Chicken pox has flown the coop for many youngsters thanks largely to the varicella vaccine, a recent Kaiser Permanente Vaccine Study Center report contends.
Kaiser researchers tracked the progress of 7,585 children who received the vaccination in 1995 — when it was initially licensed and endorsed for use by the Advisory Committee on Immunization Practices. Over the course of a 14-year study period, the researchers observed the long-term capabilities and effectiveness that the treatment had on both varicella and herpes zoster, or shingles.
According to the findings, the children involved in the study (who had all received the vaccine) were 9-10 times less likely to contract varicella, marking the shot’s effectiveness at nearly 90 percent.
"Clearly, the vaccine is a very effective tool in preventing or limiting the severity of chicken pox in young people," said Randy Bergen, MD, chief of outpatient pediatrics at Kaiser Permanente's Walnut Creek Medical Center and a pediatric infectious disease consultant, in a news release. "As with any vaccine, though, the rate of vaccination has a huge impact on effectiveness. The more children vaccinated, the more effective the vaccine is for the entire community. At Kaiser Permanente, our use of a comprehensive electronic health record, KP HealthConnect, enables us to quickly identify children in the targeted age ranges who have not been vaccinated, and to reach out to their parents to ensure they get the shots. Keeping vaccination rates high confers benefit on the community as a whole because there are fewer children who can contract and spread the virus."
Overall, 1,505 breakthrough cases of varicella were recorded within the study pool. Such instances were characterized as follows: mild — less than 50 lesions; moderate — 51 to 300 lesions; and severe — more than 300 lesions. Only 28 children were said to have come down with severe chicken pox despite having been vaccinated. The study team concurred that before the vaccination epoch, most children were faced with symptoms of elevated severity. These breakthrough cases were also noted to have decreased over time, leading to an effectiveness increase “likely the result of vaccine failure occurring early, while breakthroughs became rare due to high vaccine effectiveness both directly and through herd immunity," explained Roger Baxter, MD, co-director of the Kaiser Permanente Vaccine Study Center, in a prepared statement.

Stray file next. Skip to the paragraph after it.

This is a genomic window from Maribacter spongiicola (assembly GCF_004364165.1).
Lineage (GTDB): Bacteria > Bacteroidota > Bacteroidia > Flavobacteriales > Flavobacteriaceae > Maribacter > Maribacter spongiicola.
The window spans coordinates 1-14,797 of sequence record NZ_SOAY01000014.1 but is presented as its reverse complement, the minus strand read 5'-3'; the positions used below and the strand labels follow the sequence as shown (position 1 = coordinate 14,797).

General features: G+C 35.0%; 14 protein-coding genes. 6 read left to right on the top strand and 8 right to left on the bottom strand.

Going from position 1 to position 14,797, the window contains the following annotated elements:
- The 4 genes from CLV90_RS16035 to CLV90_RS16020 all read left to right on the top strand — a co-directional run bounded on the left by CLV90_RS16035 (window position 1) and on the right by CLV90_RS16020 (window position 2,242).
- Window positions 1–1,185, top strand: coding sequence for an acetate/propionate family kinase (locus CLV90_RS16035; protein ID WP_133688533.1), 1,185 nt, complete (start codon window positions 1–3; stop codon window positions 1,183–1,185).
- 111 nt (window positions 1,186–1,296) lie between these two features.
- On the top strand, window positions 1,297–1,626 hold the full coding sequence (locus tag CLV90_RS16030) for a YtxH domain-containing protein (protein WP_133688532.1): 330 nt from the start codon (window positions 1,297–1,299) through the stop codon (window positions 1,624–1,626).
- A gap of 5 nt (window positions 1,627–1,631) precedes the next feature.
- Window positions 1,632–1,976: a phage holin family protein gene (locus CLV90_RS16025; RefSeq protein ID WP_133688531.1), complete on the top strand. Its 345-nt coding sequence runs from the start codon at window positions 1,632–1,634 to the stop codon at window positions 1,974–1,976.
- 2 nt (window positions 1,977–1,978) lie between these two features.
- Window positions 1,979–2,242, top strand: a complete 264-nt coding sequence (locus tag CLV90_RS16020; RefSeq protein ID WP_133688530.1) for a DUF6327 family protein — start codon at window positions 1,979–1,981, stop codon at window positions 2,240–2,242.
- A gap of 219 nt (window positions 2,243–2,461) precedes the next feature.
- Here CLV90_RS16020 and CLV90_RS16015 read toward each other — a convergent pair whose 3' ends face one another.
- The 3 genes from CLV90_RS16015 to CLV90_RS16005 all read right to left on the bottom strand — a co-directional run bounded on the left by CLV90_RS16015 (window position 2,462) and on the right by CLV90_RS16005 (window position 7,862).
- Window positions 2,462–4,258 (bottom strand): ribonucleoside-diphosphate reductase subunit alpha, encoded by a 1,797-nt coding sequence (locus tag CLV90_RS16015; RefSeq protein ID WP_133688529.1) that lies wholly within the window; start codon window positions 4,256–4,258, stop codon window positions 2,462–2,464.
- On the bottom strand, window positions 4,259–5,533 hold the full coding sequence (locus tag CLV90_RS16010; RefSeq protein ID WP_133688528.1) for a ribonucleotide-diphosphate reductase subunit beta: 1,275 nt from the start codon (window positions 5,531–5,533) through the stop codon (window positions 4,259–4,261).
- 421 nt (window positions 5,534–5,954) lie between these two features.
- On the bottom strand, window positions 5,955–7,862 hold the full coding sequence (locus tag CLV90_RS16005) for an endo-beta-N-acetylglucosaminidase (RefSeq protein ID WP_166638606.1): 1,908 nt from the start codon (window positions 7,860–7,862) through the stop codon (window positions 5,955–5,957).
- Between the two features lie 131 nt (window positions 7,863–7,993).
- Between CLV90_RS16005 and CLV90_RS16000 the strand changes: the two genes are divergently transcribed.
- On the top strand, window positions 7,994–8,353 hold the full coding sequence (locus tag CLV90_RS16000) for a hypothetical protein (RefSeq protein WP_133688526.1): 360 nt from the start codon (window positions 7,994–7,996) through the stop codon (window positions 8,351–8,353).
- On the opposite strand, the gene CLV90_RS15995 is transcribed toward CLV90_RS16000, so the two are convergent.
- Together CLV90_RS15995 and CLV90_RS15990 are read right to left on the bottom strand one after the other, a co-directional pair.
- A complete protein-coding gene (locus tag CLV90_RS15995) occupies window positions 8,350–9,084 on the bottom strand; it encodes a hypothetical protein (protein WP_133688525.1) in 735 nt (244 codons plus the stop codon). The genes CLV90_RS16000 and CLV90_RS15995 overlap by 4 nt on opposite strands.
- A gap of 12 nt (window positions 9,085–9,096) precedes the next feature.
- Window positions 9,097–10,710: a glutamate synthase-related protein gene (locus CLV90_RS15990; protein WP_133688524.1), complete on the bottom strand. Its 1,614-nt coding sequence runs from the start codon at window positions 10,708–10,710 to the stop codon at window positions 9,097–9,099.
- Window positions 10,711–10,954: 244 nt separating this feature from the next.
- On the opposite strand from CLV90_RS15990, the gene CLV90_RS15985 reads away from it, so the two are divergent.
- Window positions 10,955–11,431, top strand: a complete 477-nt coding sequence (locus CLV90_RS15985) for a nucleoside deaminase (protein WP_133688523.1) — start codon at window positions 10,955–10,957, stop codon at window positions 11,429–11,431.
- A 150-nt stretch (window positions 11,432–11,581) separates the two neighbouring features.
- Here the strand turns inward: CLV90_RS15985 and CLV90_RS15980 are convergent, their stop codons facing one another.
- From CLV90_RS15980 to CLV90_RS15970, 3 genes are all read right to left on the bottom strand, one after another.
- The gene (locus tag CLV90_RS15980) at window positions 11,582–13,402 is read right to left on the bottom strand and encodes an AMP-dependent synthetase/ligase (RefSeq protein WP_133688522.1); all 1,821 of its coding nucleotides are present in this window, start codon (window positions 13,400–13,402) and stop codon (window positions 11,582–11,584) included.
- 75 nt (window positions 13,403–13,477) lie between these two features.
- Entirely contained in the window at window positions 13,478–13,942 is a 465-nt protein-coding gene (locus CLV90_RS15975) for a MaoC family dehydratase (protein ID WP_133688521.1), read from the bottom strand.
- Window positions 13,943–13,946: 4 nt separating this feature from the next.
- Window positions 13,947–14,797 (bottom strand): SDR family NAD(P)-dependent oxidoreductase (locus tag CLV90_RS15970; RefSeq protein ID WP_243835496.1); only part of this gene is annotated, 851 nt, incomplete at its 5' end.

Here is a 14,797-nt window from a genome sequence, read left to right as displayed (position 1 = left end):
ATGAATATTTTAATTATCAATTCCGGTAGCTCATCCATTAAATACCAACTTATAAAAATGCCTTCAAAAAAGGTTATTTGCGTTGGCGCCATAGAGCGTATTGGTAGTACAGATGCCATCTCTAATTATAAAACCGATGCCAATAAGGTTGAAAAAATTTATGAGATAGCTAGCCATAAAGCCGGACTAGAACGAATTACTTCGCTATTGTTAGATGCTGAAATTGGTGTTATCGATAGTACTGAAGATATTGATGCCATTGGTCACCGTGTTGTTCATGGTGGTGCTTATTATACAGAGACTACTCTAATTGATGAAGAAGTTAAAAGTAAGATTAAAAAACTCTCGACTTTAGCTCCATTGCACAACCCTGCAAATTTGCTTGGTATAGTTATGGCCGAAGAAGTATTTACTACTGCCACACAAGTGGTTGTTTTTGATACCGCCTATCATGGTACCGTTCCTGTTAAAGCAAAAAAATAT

Following the second dose of varicella vaccine given in 2006 to the children, then aged 4-6, breakthrough case decline continued steadily throughout 2008 and 2009. Scientists were quick to assert, though, that second dosage may be of even more benefit if given closer to the first dose, especially if varicella is in season.
Happenstances of herpes zoster also showed no increase in vaccinated children, with only 46 confirmed cases reported among the participant pool (a 40 percent decrease). Such study outcomes, partnered with the chicken pox facts, can be referred to by physicians when discussing with patient parents the benefits of vaccination.
The study can be found here in the latest edition of the journal Pediatrics.